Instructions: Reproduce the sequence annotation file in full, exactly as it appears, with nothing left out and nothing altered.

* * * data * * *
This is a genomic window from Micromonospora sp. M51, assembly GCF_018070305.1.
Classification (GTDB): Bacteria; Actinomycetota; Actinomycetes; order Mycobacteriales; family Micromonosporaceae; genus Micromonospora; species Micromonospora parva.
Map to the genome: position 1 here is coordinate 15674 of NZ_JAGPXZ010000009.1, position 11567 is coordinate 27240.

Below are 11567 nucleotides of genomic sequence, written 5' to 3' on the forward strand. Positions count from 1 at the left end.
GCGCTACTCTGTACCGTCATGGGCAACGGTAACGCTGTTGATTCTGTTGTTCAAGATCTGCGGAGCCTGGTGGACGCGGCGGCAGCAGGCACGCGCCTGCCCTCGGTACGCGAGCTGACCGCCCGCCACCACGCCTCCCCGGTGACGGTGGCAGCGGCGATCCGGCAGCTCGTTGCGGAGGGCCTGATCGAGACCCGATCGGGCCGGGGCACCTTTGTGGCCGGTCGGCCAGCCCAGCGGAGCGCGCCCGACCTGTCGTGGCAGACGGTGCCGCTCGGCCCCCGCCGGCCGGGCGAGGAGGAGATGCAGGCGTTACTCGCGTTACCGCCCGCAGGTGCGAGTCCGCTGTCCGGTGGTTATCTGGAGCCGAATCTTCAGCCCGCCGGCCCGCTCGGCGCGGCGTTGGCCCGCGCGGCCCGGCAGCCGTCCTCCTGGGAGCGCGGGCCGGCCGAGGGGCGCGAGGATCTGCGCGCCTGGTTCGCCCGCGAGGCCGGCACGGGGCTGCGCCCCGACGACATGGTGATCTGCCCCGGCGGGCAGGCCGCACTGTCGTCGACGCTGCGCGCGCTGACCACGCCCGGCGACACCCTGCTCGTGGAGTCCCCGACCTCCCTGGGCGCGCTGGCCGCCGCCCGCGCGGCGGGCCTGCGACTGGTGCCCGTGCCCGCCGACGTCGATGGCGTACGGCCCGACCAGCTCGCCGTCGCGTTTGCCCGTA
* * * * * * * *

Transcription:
This is a genomic window from Micromonospora sp. M51, assembly GCF_018070305.1.
Classification (GTDB): Bacteria; Actinomycetota; Actinomycetes; order Mycobacteriales; family Micromonosporaceae; genus Micromonospora; species Micromonospora parva.
Map to the genome: position 1 here is coordinate 15674 of NZ_JAGPXZ010000009.1, position 11567 is coordinate 27240.

Below are 11567 nucleotides of genomic sequence, written 5' to 3' on the forward strand. Positions count from 1 at the left end.
GCGCTACTCTGTACCGTCATGGGCAACGGTAACGCTGTTGATTCTGTTGTTCAAGATCTGCGGAGCCTGGTGGACGCGGCGGCAGCAGGCACGCGCCTGCCCTCGGTACGCGAGCTGACCGCCCGCCACCACGCCTCCCCGGTGACGGTGGCAGCGGCGATCCGGCAGCTCGTTGCGGAGGGCCTGATCGAGACCCGATCGGGCCGGGGCACCTTTGTGGCCGGTCGGCCAGCCCAGCGGAGCGCGCCCGACCTGTCGTGGCAGACGGTGCCGCTCGGCCCCCGCCGGCCGGGCGAGGAGGAGATGCAGGCGTTACTCGCGTTACCGCCCGCAGGTGCGAGTCCGCTGTCCGGTGGTTATCTGGAGCCGAATCTTCAGCCCGCCGGCCCGCTCGGCGCGGCGTTGGCCCGCGCGGCCCGGCAGCCGTCCTCCTGGGAGCGCGGGCCGGCCGAGGGGCGCGAGGATCTGCGCGCCTGGTTCGCCCGCGAGGCCGGCACGGGGCTGCGCCCCGACGACATGGTGATCTGCCCCGGCGGGCAGGCCGCACTGTCGTCGACGCTGCGCGCGCTGACCACGCCCGGCGACACCCTGCTCGTGGAGTCCCCGACCTCCCTGGGCGCGCTGGCCGCCGCCCGCGCGGCGGGCCTGCGACTGGTGCCCGTGCCCGCCGACGTCGATGGCGTACGGCCCGACCAGCTCGCCGTCGCGTTTGCCCGTA